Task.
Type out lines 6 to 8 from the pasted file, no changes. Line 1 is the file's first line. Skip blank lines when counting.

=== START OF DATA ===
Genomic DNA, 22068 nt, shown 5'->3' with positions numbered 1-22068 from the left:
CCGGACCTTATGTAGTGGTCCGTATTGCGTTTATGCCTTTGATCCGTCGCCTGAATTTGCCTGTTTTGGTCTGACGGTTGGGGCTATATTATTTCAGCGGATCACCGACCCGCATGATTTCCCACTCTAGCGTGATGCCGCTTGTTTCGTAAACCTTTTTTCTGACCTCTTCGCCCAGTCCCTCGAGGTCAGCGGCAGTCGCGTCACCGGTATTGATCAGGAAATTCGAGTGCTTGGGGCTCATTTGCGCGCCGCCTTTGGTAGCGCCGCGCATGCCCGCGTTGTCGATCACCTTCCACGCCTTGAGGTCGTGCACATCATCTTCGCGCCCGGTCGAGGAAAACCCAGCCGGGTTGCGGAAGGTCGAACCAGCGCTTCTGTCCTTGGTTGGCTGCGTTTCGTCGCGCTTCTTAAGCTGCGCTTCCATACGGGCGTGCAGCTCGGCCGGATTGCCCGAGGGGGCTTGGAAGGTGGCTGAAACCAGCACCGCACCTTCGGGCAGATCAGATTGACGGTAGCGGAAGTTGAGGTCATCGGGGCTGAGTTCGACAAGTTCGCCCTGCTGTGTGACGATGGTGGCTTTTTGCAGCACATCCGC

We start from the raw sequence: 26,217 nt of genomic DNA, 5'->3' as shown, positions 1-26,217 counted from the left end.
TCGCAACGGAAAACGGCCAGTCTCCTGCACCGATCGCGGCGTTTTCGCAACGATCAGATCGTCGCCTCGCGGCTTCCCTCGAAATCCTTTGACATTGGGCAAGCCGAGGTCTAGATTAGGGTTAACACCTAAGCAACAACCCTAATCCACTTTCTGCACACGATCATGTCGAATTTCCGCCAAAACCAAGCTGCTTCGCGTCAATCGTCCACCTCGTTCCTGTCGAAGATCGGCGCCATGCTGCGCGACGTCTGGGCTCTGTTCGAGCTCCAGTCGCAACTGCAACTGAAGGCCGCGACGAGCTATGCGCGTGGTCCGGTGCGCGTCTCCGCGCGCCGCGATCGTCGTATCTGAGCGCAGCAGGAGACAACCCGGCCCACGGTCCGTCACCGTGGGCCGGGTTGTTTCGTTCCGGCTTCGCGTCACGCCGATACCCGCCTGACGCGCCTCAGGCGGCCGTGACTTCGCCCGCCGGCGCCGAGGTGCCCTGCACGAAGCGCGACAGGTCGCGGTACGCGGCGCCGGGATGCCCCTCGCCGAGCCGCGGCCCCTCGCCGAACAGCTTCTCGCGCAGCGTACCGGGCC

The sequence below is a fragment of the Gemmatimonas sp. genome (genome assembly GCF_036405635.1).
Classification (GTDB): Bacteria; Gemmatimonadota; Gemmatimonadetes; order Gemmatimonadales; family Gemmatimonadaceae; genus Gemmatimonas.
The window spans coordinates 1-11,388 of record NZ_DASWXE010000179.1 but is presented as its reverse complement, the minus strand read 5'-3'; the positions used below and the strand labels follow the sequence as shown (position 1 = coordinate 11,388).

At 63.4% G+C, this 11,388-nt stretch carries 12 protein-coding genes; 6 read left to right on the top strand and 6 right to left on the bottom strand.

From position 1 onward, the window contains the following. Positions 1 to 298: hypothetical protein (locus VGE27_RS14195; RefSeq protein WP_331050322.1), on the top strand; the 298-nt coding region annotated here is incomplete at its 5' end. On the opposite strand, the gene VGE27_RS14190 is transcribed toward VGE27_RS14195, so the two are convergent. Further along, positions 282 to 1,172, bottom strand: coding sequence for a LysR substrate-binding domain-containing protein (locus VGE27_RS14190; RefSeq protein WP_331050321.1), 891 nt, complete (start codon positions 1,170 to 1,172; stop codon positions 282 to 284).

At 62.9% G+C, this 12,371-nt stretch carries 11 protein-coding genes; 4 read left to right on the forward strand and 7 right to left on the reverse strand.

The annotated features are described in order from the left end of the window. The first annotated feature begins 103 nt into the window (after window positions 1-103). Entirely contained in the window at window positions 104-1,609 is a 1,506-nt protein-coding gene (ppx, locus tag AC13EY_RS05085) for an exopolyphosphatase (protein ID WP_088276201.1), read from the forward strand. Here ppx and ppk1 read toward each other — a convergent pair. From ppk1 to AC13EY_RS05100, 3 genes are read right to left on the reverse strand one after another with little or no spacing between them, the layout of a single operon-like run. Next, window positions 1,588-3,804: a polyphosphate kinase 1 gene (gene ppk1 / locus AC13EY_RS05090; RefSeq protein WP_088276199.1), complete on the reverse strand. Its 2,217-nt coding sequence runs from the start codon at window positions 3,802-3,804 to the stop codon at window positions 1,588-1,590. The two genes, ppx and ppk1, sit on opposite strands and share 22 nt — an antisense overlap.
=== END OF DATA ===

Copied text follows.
Classification (GTDB): Bacteria; Gemmatimonadota; Gemmatimonadetes; order Gemmatimonadales; family Gemmatimonadaceae; genus Gemmatimonas.
The window spans coordinates 1-11,388 of record NZ_DASWXE010000179.1 but is presented as its reverse complement, the minus strand read 5'-3'; the positions used below and the strand labels follow the sequence as shown (position 1 = coordinate 11,388).

At 63.4% G+C, this 11,388-nt stretch carries 12 protein-coding genes; 6 read left to right on the top strand and 6 right to left on the bottom strand.